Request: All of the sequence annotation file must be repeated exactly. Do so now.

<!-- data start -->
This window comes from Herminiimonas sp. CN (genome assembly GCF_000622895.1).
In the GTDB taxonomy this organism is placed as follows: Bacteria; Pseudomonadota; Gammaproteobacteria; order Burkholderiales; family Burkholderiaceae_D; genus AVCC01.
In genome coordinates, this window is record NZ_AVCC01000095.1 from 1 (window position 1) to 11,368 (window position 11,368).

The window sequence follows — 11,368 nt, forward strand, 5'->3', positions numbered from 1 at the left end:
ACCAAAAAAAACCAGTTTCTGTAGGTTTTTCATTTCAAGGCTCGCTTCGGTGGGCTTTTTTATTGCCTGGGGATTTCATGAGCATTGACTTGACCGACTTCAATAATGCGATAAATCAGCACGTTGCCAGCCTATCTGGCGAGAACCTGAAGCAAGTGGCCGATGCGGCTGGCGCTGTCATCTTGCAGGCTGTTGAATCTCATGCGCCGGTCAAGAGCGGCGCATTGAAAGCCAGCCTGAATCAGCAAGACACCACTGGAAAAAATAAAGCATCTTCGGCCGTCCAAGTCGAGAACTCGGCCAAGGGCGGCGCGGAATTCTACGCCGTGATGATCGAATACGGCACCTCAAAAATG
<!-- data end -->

This window comes from Herminiimonas sp. CN (genome assembly GCF_000622895.1).
In the GTDB taxonomy this organism is placed as follows: Bacteria; Pseudomonadota; Gammaproteobacteria; order Burkholderiales; family Burkholderiaceae_D; genus AVCC01.
In genome coordinates, this window is record NZ_AVCC01000095.1 from 1 (window position 1) to 11,368 (window position 11,368).

The window sequence follows — 11,368 nt, forward strand, 5'->3', positions numbered from 1 at the left end:
ACCAAAAAAAACCAGTTTCTGTAGGTTTTTCATTTCAAGGCTCGCTTCGGTGGGCTTTTTTATTGCCTGGGGATTTCATGAGCATTGACTTGACCGACTTCAATAATGCGATAAATCAGCACGTTGCCAGCCTATCTGGCGAGAACCTGAAGCAAGTGGCCGATGCGGCTGGCGCTGTCATCTTGCAGGCTGTTGAATCTCATGCGCCGGTCAAGAGCGGCGCATTGAAAGCCAGCCTGAATCAGCAAGACACCACTGGAAAAAATAAAGCATCTTCGGCCGTCCAAGTCGAGAACTCGGCCAAGGGCGGCGCGGAATTCTACGCCGTGATGATCGAATACGGCACCTCAAAAATG